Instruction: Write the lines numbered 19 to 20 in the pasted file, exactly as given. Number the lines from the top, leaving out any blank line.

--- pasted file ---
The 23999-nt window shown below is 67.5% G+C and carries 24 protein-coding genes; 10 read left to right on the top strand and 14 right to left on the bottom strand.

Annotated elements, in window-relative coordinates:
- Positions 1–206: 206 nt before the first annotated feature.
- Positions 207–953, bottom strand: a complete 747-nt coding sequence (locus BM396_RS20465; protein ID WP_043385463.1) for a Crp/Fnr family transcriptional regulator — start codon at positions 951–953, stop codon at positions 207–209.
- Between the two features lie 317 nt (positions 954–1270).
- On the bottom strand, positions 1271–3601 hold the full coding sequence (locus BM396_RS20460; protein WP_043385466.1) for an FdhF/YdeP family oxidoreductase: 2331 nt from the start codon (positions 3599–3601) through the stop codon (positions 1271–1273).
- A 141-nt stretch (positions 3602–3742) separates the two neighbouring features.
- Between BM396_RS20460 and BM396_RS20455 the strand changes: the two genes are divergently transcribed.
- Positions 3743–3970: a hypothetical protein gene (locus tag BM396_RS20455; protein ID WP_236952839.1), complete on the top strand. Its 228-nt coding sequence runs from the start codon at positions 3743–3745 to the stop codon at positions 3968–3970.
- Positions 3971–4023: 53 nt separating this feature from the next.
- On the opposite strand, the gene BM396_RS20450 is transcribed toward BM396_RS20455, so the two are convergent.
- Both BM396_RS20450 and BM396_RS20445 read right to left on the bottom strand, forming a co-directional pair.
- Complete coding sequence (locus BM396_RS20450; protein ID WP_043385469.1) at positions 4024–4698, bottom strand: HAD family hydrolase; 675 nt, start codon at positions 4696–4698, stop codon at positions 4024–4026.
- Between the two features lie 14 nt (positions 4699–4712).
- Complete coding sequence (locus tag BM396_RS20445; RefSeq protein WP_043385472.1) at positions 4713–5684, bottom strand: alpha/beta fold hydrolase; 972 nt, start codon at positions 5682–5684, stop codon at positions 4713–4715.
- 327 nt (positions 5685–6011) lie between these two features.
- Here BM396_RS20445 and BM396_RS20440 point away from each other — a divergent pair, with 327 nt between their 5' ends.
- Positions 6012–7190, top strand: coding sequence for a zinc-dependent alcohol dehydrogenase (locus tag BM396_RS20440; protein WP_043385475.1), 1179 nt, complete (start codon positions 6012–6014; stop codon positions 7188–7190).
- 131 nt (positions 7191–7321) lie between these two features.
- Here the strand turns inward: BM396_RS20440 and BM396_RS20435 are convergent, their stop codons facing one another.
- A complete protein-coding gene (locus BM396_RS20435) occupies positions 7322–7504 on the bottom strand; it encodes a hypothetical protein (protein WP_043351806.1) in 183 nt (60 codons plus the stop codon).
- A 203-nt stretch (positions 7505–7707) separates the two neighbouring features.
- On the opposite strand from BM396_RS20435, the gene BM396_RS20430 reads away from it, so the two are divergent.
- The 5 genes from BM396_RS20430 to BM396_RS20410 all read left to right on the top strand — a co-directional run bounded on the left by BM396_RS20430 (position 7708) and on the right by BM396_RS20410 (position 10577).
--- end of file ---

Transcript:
- 131 nt (positions 7191–7321) lie between these two features.
- Here the strand turns inward: BM396_RS20440 and BM396_RS20435 are convergent, their stop codons facing one another.